Did you know that Mercury is visible with the naked eye? It is easy to see it this month in the early evening sky. Find a place with a clear view to the western horizon. Mercury will appear very low to the horizon so the clearer your view to the west, the better.
After sunset on the 19 September, the brightest object you’ll see directly above the western horizon is the crescent Moon. The Moon, a bright star called Spica and Mercury form a neat triangle in the evening sky. Spica appears above and to the left of the Moon. Mercury is the brighter star-like object directly below Spica.
When and where to look: Look west at 6:45 pm, 19 September.
Over the next few days, Mercury will appear to move closer and closer to Spica. On the 22 September, they are at their closest. A special view indeed!
This image features the successful launch of the BepiColombo mission to Mercury on 20 October 2018. This is a joint project between the European Space Agency (ESA) and the Japan Aerospace Exploration Agency, JAXA. The spacecraft won’t reach Mercury until December 2025.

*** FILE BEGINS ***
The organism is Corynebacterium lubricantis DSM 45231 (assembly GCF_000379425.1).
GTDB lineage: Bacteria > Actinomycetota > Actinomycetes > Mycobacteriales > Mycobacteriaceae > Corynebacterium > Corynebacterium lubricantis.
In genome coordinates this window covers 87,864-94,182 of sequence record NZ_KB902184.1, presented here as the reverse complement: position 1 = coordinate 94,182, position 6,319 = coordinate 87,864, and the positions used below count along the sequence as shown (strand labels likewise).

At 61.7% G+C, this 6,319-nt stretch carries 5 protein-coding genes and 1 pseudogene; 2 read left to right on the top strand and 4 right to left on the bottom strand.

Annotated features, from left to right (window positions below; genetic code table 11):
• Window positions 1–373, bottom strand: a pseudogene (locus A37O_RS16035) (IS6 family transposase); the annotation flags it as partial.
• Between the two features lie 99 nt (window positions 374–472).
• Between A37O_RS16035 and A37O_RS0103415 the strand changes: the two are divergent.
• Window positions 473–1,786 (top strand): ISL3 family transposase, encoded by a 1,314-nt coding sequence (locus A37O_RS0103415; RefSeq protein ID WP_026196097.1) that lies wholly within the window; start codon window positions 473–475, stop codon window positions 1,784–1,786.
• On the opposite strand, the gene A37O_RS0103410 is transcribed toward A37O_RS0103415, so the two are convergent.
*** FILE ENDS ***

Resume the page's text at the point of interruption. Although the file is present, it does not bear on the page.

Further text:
On board are two scientific orbiters including ESA’s Mercury Planetary Orbiter which will map Mercury, and JAXA’s Mercury Magnetospheric Orbiter which will study the magnetosphere.
Before it reaches Mercury, there are two planned close passes by Venus. The first is coming up next month. BepiColombo will use two close passes by Venus to help it get into an orbital path so it can catch up with Mercury. This little planet orbits the Sun every 88 days!
Read more about BepiColombo: www.esa.int/Science_Exploration/Space_Science/BepiColombo.
More stargazing: Find out what else is up in WA’s beautiful dark night sky at www.astrotourismwa.com.au/stargazing.